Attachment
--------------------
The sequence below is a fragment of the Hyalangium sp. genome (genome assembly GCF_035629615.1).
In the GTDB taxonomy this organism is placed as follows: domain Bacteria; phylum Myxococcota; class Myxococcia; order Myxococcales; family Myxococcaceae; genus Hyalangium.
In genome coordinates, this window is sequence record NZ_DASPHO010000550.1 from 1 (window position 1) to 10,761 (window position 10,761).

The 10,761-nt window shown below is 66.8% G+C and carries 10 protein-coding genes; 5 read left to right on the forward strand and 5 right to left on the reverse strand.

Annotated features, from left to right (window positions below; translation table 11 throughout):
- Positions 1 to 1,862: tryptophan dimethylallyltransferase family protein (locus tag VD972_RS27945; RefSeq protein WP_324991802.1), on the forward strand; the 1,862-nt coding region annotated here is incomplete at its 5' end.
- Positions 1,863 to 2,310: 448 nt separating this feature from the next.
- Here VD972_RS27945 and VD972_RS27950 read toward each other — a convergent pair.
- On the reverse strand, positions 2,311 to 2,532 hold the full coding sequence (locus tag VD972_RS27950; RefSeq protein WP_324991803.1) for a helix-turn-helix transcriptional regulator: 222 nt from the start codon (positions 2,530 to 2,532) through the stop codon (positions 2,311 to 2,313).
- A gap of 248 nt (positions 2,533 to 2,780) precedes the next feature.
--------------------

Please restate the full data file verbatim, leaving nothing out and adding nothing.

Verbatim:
The sequence below is a fragment of the Hyalangium sp. genome (genome assembly GCF_035629615.1).
In the GTDB taxonomy this organism is placed as follows: domain Bacteria; phylum Myxococcota; class Myxococcia; order Myxococcales; family Myxococcaceae; genus Hyalangium.
In genome coordinates, this window is sequence record NZ_DASPHO010000550.1 from 1 (window position 1) to 10,761 (window position 10,761).

The 10,761-nt window shown below is 66.8% G+C and carries 10 protein-coding genes; 5 read left to right on the forward strand and 5 right to left on the reverse strand.

Annotated features, from left to right (window positions below; translation table 11 throughout):
- Positions 1 to 1,862: tryptophan dimethylallyltransferase family protein (locus tag VD972_RS27945; RefSeq protein WP_324991802.1), on the forward strand; the 1,862-nt coding region annotated here is incomplete at its 5' end.
- Positions 1,863 to 2,310: 448 nt separating this feature from the next.
- Here VD972_RS27945 and VD972_RS27950 read toward each other — a convergent pair.
- On the reverse strand, positions 2,311 to 2,532 hold the full coding sequence (locus tag VD972_RS27950; RefSeq protein WP_324991803.1) for a helix-turn-helix transcriptional regulator: 222 nt from the start codon (positions 2,530 to 2,532) through the stop codon (positions 2,311 to 2,313).
- A gap of 248 nt (positions 2,533 to 2,780) precedes the next feature.